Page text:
One of the main objectives of this blog is to apply the Theory of Economic Time from Carlos Bondone. I do not agree completely with Professor Fekete approach but I have to say that his observations are often brilliant. What I miss in Fekete is that he has not been able to systematize his views on an organized theory (maybe he is working on it, that would be great).
I was reading an interview with Joseph Salerno on The Daily Bell and it catched my attention when the interviewer asked the following:
Daily Bell: ……..Dr. Fekete writes then: “The law does not allow the F.R. banks to purchase Treasury paper directly from the Treasury because that would make money creation through the F.R. banks a charade, reserve requirements a farce, and the dollar a sham” He also writes, “The fact is that the Federal Reserve banks can purchase Treasury paper only if they pay with F.R. credit that has been legally created.”
Then Dr. Salerno answers: “Assuming that Fekete has actually said these things, then he is confused, to say the least. I cannot explain exactly what he means, but I will respond to some of his statements.”
I am going to comment just this part of his Dr. Salerno´s answer:
[...] But where does the Fed obtain the funds from that it transfers to the sellers? It literally and instantaneously creates them out of thin air – or in cyberspace – by the stroke of a computer key[...]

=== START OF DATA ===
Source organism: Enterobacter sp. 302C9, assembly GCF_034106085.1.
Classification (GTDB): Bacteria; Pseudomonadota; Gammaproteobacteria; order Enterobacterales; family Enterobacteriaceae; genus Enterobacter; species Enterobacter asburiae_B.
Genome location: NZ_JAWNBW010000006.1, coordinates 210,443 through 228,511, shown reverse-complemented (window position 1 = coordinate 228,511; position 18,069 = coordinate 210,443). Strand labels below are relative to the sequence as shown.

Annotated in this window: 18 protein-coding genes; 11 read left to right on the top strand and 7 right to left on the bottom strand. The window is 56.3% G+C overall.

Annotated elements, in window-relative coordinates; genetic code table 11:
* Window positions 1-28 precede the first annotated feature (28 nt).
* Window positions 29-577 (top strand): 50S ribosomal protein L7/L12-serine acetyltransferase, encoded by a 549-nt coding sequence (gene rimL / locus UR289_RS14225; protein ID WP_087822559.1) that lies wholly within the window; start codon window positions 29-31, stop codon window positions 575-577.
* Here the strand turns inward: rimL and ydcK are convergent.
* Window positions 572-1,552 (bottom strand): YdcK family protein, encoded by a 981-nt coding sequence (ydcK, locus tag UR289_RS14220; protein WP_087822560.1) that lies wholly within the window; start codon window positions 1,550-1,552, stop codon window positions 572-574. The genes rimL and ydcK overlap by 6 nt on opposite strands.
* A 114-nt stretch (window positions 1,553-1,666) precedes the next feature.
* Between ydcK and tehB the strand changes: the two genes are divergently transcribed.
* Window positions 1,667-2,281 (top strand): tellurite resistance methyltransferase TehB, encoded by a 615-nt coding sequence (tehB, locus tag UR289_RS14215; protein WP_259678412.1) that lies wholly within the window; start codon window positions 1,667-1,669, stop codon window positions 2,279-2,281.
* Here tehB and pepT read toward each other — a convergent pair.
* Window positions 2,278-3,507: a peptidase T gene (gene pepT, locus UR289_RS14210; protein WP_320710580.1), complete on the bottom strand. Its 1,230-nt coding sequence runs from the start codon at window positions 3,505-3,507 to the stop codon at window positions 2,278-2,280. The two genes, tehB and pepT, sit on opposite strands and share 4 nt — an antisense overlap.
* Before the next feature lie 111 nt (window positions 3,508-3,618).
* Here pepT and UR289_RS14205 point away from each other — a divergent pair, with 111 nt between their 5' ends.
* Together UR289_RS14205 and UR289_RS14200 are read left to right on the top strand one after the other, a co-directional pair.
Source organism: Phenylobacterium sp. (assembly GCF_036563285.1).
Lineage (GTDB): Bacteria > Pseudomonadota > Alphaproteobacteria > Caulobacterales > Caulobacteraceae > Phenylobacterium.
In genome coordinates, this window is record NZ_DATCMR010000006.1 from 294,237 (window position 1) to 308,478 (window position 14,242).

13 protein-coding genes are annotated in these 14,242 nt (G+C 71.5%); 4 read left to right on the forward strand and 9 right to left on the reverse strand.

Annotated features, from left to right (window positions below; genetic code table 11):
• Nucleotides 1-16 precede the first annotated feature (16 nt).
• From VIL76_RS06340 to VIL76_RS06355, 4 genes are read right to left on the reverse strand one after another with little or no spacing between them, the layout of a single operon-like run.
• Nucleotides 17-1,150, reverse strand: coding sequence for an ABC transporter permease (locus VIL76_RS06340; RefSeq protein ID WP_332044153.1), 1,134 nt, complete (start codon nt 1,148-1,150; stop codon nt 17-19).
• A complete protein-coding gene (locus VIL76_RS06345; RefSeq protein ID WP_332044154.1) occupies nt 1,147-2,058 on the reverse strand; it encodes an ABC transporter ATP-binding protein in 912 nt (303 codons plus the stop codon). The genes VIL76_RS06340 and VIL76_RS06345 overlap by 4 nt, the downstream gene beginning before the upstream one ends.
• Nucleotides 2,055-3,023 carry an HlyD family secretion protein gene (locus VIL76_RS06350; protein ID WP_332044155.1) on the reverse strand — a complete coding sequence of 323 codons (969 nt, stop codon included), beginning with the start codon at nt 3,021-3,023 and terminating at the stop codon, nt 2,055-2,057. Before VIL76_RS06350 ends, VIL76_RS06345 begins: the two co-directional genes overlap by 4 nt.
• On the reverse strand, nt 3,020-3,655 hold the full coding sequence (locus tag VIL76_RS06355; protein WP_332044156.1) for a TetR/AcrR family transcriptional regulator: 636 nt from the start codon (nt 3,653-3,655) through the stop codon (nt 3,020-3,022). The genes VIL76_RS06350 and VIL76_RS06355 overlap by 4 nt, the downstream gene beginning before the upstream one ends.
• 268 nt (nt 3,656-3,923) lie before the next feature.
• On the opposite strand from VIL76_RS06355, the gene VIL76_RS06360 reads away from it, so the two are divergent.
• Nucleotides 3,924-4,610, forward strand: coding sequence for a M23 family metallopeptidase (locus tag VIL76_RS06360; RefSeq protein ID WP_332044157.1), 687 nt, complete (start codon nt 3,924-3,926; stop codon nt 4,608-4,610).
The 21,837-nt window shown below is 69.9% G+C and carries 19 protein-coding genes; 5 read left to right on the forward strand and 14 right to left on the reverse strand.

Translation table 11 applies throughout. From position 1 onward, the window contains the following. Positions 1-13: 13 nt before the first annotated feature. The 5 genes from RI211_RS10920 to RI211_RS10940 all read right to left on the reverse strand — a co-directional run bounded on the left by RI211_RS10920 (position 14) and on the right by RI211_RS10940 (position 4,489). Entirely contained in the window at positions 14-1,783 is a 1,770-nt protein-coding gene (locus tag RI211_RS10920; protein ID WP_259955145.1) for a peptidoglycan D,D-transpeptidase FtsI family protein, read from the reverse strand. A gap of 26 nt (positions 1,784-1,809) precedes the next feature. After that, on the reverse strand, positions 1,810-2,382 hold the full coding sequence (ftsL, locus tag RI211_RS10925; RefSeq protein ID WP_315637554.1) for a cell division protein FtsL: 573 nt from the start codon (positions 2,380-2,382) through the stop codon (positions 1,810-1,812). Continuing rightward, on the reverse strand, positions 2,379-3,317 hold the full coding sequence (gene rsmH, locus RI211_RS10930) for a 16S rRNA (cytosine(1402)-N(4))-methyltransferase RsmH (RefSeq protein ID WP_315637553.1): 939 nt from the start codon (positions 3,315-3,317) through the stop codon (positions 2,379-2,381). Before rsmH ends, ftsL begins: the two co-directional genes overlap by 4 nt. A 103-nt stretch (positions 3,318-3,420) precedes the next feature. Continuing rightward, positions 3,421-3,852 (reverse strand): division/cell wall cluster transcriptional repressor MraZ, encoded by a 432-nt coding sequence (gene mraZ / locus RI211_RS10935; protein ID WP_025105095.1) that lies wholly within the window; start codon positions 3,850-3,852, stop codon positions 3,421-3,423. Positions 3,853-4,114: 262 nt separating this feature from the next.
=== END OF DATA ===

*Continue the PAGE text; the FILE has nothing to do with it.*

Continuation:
Not surprisingly, he really did not understand Fekete´s point. As I said at the begining, Fekete’s acute views do not fit on orthodox austrian theories, because he is finding flaws. That´s why I think he should systematize all his observations in a theory. If professor Fekete is open to study it, I am sure he would embrace the Theory of Economic Time, which would be an excellent plattform to further develop his brilliant observations.
Regarding Dr. Salerno´s answer, “creates them [the funds] out of thin air” is not a fortunate expression at all. While this is expression would be ok for popular economics, a technical discussion needs much more precission. This “out of thin air” statement is very frequent amongst many other austrian scholars. Answering this to Fekete, when Fekete is clearly denouncing that the Fed is creating credit, not money, makes me think that the “out of thin air” expression is not just rethoric, it is a reflection of a deeper error.
The dollars created by the Fed that Fekete is mentioning are credit, and they are not backed by nothing. They are backed by future goods (i.e. bonds, mortgages, etc). Future goods are far from being nothing. Does the compromise of paying a mortgage the next 20 years equal to nothing? Does the future taxation power of the US equal to nothing? We might dislike the monetizacion of future goods (i.e. debt), but we can not ignore the facts, stating that future goods are “thin air” or “nothing”.